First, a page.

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Thread: Using a morse keyer with an FT-7900/R?

  1. #1

    Default Using a morse keyer with an FT-7900/R?

    Hello,

    Just got my paper, looking to purchase my first radio (FT-7900/R), I am interested in learning morse code.
    I am looking at the FT-7900/r mobile radio for both truck use and as a base station.

    How does one connect a keyer, be it a straight key or a paddle keyer to this radio?

    Does this radio allow a keyer to be connected to it or do I need some kind of other equipment to implement that?

    I've heard of other radios having built-in keyers? but this is all new to me.
    Just want my first radio to a good choice without breaking the bank!

    Thanks
    Jeff

  2. #2
    Super Moderator pmh's Avatar
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    Dear Jeff,

    Congratulations on passing.

    The 7900 is a dual band FM radio, for which you will not hear anybody running Morse.

    If you are really interested in Morse then you need to pick up an HF radio, where you will find many stations across many bands.

    Kind regards,



    Phil

  3. #3

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    You can do it, but you would need an AF oscillator to put a tone on the FM signal.
    I did quick search and found this:
    http://www.rason.org/Projects/fmkeyer/fmkeyer.htm

    Naturally though, you will need to have someone else with a similar set-up to practice with, as morse over FM isn't a common thing.

    There is a portion of the two-metre band set aside for CW, down, just above 144,000 MHz.

    Technically, you can send CW with an FM radio, as you would switch the carrier on and off - just wire the morse key to where there PTT of the mic goes. But receiving is more problematic: You would just hear bursts of noise as most FM radios don't have any facility for creating an audio tone, such as a BFO.

    Still, find someone to practice with, knock up the tone generators and give it a go.

    best regards,

    Rob.

  4. #4

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    As Phil said, that's the wrong radio for CW.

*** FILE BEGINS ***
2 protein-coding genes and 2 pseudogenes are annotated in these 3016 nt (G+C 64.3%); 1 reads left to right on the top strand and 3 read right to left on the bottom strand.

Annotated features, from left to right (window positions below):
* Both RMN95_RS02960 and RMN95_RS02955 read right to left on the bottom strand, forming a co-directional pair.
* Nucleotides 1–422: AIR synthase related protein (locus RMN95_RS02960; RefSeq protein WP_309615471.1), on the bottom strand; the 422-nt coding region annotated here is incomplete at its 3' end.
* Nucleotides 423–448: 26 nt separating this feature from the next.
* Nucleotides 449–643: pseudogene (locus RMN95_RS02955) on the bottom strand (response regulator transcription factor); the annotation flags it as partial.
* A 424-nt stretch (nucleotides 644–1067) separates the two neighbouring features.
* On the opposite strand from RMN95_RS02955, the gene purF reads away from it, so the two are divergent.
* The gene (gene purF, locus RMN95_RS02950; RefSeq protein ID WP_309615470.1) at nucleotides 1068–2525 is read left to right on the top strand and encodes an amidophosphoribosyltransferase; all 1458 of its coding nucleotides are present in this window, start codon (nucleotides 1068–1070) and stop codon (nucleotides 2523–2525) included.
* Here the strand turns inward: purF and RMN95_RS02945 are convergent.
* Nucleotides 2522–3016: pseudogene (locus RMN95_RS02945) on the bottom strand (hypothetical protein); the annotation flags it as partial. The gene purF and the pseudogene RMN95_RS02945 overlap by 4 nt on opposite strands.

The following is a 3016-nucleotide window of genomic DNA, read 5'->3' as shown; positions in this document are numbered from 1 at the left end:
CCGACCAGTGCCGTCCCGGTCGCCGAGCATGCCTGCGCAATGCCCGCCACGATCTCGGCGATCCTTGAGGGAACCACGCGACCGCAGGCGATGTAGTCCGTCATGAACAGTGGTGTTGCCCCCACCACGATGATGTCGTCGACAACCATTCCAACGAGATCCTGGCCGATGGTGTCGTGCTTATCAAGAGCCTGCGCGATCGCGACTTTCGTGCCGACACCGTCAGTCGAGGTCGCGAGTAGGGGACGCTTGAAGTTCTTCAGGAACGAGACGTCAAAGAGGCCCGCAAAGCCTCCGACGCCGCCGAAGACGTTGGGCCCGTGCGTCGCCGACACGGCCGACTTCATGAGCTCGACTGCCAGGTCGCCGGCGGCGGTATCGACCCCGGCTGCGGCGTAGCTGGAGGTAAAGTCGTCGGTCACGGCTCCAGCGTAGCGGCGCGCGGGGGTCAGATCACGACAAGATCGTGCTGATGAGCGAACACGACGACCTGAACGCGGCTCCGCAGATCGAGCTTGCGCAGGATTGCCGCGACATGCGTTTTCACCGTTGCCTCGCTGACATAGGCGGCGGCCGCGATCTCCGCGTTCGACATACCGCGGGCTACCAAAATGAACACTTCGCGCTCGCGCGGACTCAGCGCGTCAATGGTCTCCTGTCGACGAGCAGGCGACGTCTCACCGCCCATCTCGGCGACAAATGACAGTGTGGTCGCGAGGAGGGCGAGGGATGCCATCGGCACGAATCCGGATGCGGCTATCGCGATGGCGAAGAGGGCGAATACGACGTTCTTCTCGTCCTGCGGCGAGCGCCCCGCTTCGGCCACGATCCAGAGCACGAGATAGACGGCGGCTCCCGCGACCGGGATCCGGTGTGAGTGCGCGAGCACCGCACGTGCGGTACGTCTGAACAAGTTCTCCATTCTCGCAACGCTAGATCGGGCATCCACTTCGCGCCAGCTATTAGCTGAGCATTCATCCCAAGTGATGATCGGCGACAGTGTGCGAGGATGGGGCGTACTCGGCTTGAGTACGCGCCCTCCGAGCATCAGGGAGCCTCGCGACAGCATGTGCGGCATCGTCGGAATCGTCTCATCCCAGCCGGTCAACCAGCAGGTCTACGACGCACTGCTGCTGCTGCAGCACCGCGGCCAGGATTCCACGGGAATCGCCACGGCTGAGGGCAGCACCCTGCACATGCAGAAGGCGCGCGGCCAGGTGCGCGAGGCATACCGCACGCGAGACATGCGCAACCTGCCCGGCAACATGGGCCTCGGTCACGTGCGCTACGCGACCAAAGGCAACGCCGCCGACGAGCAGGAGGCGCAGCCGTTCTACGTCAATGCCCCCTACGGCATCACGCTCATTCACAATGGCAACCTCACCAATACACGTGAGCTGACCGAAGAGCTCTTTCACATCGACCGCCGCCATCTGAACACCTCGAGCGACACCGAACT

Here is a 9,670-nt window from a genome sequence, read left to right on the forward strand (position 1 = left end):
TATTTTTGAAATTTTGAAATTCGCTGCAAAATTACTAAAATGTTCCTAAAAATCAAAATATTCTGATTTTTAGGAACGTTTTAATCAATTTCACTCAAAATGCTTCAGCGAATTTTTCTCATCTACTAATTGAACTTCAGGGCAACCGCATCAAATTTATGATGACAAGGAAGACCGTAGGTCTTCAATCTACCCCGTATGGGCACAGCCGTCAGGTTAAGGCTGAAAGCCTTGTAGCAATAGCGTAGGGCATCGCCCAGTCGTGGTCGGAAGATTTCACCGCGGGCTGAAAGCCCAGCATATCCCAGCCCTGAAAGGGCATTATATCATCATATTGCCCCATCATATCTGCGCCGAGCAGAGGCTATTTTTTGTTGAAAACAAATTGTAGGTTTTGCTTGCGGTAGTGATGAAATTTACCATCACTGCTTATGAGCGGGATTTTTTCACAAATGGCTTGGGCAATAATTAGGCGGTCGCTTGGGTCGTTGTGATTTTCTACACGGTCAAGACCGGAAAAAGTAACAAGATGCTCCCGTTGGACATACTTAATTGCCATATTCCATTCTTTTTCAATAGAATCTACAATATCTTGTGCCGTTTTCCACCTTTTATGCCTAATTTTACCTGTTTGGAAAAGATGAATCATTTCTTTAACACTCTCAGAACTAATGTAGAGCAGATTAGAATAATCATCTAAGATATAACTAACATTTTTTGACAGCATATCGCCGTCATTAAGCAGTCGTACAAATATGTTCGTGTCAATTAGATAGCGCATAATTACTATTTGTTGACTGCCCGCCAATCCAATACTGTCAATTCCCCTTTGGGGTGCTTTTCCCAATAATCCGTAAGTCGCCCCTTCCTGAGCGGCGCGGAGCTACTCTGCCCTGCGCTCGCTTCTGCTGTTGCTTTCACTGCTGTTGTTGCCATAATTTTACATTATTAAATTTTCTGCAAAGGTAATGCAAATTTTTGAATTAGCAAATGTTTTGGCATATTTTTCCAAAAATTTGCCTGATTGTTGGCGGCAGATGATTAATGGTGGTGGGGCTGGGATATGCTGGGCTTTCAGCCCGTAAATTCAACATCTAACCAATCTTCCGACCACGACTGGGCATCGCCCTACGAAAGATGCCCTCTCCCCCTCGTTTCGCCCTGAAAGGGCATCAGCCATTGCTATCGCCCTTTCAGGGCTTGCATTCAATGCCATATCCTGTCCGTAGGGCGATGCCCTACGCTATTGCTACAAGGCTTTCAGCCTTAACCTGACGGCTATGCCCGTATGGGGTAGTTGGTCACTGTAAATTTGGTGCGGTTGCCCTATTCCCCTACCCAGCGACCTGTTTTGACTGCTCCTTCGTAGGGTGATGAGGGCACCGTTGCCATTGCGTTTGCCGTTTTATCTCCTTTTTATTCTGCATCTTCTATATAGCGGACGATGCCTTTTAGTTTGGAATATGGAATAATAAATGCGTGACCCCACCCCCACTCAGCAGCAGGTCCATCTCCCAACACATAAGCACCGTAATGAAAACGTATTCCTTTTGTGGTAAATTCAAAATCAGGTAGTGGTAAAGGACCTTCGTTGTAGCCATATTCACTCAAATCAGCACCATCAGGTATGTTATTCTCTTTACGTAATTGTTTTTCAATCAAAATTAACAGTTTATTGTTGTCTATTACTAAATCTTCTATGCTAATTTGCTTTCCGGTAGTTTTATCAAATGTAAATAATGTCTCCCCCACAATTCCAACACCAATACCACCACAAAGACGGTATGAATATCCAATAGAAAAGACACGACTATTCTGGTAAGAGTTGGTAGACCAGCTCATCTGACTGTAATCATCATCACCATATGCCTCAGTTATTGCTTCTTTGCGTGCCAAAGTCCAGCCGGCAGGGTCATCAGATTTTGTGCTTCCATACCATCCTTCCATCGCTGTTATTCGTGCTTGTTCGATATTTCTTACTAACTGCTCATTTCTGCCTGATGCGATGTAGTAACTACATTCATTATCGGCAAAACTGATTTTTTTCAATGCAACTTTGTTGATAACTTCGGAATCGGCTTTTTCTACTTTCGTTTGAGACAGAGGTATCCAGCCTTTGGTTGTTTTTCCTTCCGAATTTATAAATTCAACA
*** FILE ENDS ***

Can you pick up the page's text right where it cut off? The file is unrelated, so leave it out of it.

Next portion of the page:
I'd echo Rob's last statement. What you need is someone to practise with and that might not even need a radio. I got my UK Class B licence (VHF/UHF only) in 1984. As well as a 2m multimode radio, I bought an HF radio that I could only listen with, so it sat there in the shack saying "You can't use me yet, so learn CW!" I wrote a computer programme that could send me random groups of letters at whatever speed I wanted, but also built a small battery powered oscillator and amp that I could use for sending practice. I'd then take that around to a couple of friends who were also learning, or who had just passed the UK's CW test. We'd practise together, with a mix of computer and 'real' CW. There were also, I'm certain, practise morse classes on 2m FM, with the 'trainer' sending morse audio using a similar oscillator set up. I must admit to becoming a bit lazy with my practice, so to give myself a kick up the backside, I simply booked a date for the CW test earlier than I'd have liked and made myself do the work! The test was easy after that, and I got my full Class A licence in 1985.

    So find a friend, a local ham, who's willing to help. And I'm sure that there are CW sending programmes out there on line somewhere.

    Then head for HF, where CW lives!
    Current radios: VHF/UHF: 2 x Baofeng 2/70 Handhelds. VHF: Kenwood TR9130 2m multimode. HF: Kenwood TS930S-AT
    Home antennas planned: G5RV / G7FEK / end fed wire. 1/2 wave vertical for 10m. 6 element beam for 2m. Vertical collinear for 2/70
    Website for the 'day job': www.andrew-gilbert.com

  5. #5
    Sudden's Avatar
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    I did this with a FT-8900R. I made a handheld unit to operate the PTT. I used the programs CW-Get and CW-Type. Set CW-Type sending a message, pressed the PTT on the handheld unit and poured morse down the mic jack. Never got a reply but was interesting getting it to work. Also tried it with other modes with the same results.
    I'm leaving now to go find myself....if I arrive before I get back, please ask me to wait!

  6. #6

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    get with your local club and find yourself an elmer to help you out a bit...
    congrats on passing the exam and getting your "paper"
    an elmer will help you get the practical aspects of operating in the hobby down a bit, the study books do not do a good job of that.

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    While you wouldn't normally use FM for morse, it does, or at least used to be used for practice purpose. I'm pretty sure the Colchester Radio Amateur club used to send morse out at the same time once a week. The guy would send ther code, then when finished, read out what he sent. That was back in 198-something, when I was a freshly minted G8.

    If you have a mate across town, doing morse practice over the air is worthwhile.

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